A surviving member of the Richmond Dive Club remembers the storm, and his friends. 

"The Boat Started Disintegrating"

Software consultant Robert Salvatori, 41, is a member of Richmond Dive Club. He was on a dive trip in Belize when Hurricane Iris struck last week. Seventeen of the club's divers and two crew members died.

I was on the Belize Aggressor. We were behind [the Wave Dancer], and they were in front of us at this dock. We did the normal preparation and got everyone ready.

When the storm hit, we decided we'd all go down below. So we all went down below and put on our life jackets and shoes and, you know, all our survival gear. That's when we lost contact of the other boat — when we couldn't see them anymore due to we didn't have any windows out in front of us anymore.

The wind picked up — what they say was 140 miles an hour with gusts to about 180. … It picked up speed and kept picking up. It hit real hard and then it sort of died out afterwards.

The boat started disintegrating around us. We could hear things just ripping open. There were a lot of reports that our boat wasn't damaged, but it really was. Water was pouring in above us in the front part of the boat. We felt something from the front — it turned out later to be the Wave Dancer — slammed into our bow and put a hole up in there and tore us up in the front as they slung back and forth, too. We stayed down there for a long time and the wind kept building and the boat kept groaning more and more.

Then there was this very intense pressure change. I don't know how to describe it. It was like a vacuum, like someone just opened up a bottle and your ears just popped open. One of my ears is still closed due to it. I've been through a lot of hurricanes before and I've never had the pressure change remotely like this. So evidently we were sort of near the eye, like within 12 miles of it. We were coming close to the eye and things started to settle down a little bit.

The captain asked another instructor who was on the boat to come down and get me, but to be quiet because we didn't want to have general panic on our boat. We went upstairs, and that's when we were told that the Wave Dancer had capsized. Our crew knew that but the passengers didn't — they stayed below. However, the winds were still probably about 80, 90 miles an hour at this time. So we were trying to get ready to try and do a rescue effort.

We could see the boat right near us upside down. So we did everything we could within our abilities to start preparing. We're alive today because of our captain and crew, because they jumped on it. We were fortunate to get … a secured docking and to prepare our boat and our crew.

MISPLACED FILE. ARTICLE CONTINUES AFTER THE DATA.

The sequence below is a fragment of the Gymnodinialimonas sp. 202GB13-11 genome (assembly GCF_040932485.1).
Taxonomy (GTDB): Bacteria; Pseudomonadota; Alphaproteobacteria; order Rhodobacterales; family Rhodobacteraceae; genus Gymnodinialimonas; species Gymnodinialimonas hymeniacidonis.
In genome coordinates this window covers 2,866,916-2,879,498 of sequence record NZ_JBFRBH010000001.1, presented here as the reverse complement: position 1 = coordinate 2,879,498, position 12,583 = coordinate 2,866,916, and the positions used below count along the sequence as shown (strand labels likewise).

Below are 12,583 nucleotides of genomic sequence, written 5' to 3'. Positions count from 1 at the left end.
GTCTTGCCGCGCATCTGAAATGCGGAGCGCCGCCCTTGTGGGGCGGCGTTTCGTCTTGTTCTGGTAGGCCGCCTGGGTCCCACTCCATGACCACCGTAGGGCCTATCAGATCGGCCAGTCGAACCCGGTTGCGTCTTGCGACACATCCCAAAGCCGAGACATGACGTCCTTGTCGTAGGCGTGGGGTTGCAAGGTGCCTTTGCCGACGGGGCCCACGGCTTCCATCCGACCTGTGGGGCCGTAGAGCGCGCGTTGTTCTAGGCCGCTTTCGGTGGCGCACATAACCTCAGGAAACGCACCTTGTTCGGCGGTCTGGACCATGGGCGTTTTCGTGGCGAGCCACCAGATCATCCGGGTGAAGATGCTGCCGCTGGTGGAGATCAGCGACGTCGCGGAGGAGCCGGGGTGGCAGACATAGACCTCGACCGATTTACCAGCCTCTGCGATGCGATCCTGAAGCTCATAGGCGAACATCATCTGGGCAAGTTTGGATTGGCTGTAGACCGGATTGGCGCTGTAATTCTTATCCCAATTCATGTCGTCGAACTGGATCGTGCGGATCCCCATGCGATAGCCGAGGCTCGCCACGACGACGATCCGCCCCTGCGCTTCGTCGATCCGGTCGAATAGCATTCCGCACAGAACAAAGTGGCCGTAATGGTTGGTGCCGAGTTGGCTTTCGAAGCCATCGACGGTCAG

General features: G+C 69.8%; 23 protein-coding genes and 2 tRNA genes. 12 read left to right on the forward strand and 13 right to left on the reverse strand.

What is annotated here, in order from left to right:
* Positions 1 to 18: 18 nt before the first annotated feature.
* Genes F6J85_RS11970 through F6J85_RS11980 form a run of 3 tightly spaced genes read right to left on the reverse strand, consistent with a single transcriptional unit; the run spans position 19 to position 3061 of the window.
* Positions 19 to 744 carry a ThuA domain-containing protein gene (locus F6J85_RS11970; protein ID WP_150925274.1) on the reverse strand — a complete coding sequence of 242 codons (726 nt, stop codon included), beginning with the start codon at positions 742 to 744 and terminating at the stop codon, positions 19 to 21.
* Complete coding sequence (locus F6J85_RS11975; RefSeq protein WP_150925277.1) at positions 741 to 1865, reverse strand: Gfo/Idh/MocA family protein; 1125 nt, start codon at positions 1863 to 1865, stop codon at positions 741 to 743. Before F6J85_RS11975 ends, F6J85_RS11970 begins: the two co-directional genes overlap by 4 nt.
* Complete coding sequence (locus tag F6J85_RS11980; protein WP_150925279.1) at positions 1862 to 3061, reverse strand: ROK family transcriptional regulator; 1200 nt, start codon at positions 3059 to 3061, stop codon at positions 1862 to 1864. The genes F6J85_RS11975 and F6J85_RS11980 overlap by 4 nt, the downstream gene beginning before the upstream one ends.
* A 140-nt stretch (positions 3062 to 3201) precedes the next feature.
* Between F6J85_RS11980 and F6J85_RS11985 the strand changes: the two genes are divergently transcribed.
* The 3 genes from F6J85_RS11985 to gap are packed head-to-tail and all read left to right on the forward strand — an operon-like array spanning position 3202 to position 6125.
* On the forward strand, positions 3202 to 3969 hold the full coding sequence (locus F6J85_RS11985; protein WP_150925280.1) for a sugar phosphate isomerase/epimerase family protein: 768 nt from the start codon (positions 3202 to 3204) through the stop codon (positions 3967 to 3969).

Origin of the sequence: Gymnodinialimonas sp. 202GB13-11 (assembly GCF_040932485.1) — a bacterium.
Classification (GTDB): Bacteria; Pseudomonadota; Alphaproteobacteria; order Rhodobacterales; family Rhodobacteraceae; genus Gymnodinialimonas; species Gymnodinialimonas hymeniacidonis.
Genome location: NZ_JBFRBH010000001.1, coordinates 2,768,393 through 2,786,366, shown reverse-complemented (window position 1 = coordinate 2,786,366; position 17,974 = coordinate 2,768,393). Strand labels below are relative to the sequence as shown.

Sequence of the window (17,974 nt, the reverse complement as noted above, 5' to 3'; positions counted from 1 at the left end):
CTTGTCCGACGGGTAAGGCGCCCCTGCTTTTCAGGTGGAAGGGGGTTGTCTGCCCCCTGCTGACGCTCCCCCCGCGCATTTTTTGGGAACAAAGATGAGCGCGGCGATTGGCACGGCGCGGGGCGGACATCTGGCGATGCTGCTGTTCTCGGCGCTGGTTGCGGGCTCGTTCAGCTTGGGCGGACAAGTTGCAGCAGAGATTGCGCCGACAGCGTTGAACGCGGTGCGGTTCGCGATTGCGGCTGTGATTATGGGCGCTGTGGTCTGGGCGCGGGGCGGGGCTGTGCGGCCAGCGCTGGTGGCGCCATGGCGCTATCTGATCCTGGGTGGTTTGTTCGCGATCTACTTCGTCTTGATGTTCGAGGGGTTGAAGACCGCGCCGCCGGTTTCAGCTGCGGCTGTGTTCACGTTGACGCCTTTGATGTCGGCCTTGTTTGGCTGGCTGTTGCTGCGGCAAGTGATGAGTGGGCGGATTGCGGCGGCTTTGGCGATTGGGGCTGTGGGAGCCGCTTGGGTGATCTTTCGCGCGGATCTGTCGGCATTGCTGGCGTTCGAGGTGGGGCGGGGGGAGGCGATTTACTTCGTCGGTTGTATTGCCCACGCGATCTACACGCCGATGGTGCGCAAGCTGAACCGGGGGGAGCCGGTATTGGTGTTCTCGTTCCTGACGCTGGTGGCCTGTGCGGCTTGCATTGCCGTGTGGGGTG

So when the storm hit, we all had life jackets on. We all had shoes because we knew there'd be a lot of glass in the area. We all had lights so that if we went in the water we'd be able to be found.

So we went outside; we went to go help the other boat. When we got over there, they started bringing people over. Glenn Prillaman was the first person over. I immediately yelled for my wife who's a nurse. She started performing CPR on Glenn Prillaman. He evidently expired a while before. They performed CPR, we got oxygen out on him; we tried everything.

The people in our boat at this point are starting to realize what's going on. The storm is lightening up a little bit. We think we're in the eye, so we start trying to give comfort to those people, trying to get them warm clothes, towels. They were pretty, as you can imagine, keyed up. We started doing that and our guy took our boat over there. We had a dinghy. A crew member named Steven took that over there and he brought some people back. Unfortunately, from that point on, they were all expired. We didn't know that. At this time we thought there was a lot of hope.

We sent our boat over there a second time, and the engine conked out and he went to pull on the cord and the cord broke. So we had to leave the boat there. So Steven and our crew member grabbed somebody he could find and swam them across the water.

[Dive club member] Dave Mowrer focused on the boat. He punched out windows and was reaching in there where he could but it was very dangerous, because you couldn't see anything, because there was diesel fuel and oil everywhere. It was very slippery. He kept falling down on the boat and was cut up pretty bad. But he kept trying … trying to hear anything, any noise.

I saw bodies in the mangroves … so I started pulling people out of there. People would come by with little boats shuttling back and forth. I would help try and get the bodies up on these boats to go back. All the bodies seemed to be in the general area of the boat. So we just kept trying to work around the boat to do as much as we could do. The next day the British army showed up and they took over for us.

I lost some really good friends on that boat — my dive buddies, people I'd gone through all my classes with. We were pretty much a real tightknit group. Not only did we have monthly meeting, but we saw each other every week — a lot of us. A lot of us dove two or three times a week … together. We camped together. You know, just like the week before we all got out, a bunch of us, to dinner.

I'm personally meeting with a son of my buddy. He lost his mother and father in the event, and I want to go talk to him a little bit about what happened and kind of let him know his dad was enjoying himself beforehand.

The club will keep going on. It's all about camaraderie and sharing and enjoying life, embracing life. That's the key. I plan on diving as soon as possible.


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